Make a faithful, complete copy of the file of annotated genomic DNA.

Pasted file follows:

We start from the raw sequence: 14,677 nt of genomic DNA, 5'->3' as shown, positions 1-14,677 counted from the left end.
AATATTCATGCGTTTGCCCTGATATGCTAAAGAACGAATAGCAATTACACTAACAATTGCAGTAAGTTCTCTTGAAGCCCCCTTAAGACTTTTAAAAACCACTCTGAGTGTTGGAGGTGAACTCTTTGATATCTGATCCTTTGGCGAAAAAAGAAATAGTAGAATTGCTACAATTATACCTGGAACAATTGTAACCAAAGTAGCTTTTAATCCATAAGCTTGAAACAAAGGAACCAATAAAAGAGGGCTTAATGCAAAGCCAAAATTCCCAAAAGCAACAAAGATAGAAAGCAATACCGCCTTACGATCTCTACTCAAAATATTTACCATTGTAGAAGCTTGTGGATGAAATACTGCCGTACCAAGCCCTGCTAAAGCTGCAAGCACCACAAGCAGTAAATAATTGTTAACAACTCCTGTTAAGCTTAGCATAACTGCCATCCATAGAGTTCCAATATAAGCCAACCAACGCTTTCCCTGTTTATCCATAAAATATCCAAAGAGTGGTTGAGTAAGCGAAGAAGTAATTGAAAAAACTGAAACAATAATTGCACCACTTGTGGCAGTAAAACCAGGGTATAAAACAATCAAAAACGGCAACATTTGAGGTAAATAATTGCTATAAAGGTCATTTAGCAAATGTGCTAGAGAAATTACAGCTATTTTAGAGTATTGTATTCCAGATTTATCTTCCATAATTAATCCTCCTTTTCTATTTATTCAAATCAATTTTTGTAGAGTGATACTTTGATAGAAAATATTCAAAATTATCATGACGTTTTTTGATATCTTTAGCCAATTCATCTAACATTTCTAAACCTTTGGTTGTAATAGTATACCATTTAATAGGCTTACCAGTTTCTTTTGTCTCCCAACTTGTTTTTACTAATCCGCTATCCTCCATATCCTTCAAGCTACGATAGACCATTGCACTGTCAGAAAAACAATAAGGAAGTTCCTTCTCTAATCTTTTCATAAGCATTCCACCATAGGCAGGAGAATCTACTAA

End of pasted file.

We start from the raw sequence: 14,677 nt of genomic DNA, 5'->3' as shown, positions 1-14,677 counted from the left end.
AATATTCATGCGTTTGCCCTGATATGCTAAAGAACGAATAGCAATTACACTAACAATTGCAGTAAGTTCTCTTGAAGCCCCCTTAAGACTTTTAAAAACCACTCTGAGTGTTGGAGGTGAACTCTTTGATATCTGATCCTTTGGCGAAAAAAGAAATAGTAGAATTGCTACAATTATACCTGGAACAATTGTAACCAAAGTAGCTTTTAATCCATAAGCTTGAAACAAAGGAACCAATAAAAGAGGGCTTAATGCAAAGCCAAAATTCCCAAAAGCAACAAAGATAGAAAGCAATACCGCCTTACGATCTCTACTCAAAATATTTACCATTGTAGAAGCTTGTGGATGAAATACTGCCGTACCAAGCCCTGCTAAAGCTGCAAGCACCACAAGCAGTAAATAATTGTTAACAACTCCTGTTAAGCTTAGCATAACTGCCATCCATAGAGTTCCAATATAAGCCAACCAACGCTTTCCCTGTTTATCCATAAAATATCCAAAGAGTGGTTGAGTAAGCGAAGAAGTAATTGAAAAAACTGAAACAATAATTGCACCACTTGTGGCAGTAAAACCAGGGTATAAAACAATCAAAAACGGCAACATTTGAGGTAAATAATTGCTATAAAGGTCATTTAGCAAATGTGCTAGAGAAATTACAGCTATTTTAGAGTATTGTATTCCAGATTTATCTTCCATAATTAATCCTCCTTTTCTATTTATTCAAATCAATTTTTGTAGAGTGATACTTTGATAGAAAATATTCAAAATTATCATGACGTTTTTTGATATCTTTAGCCAATTCATCTAACATTTCTAAACCTTTGGTTGTAATAGTATACCATTTAATAGGCTTACCAGTTTCTTTTGTCTCCCAACTTGTTTTTACTAATCCGCTATCCTCCATATCCTTCAAGCTACGATAGACCATTGCACTGTCAGAAAAACAATAAGGAAGTTCCTTCTCTAATCTTTTCATAAGCATTCCACCATAGGCAGGAGAATCTACTAA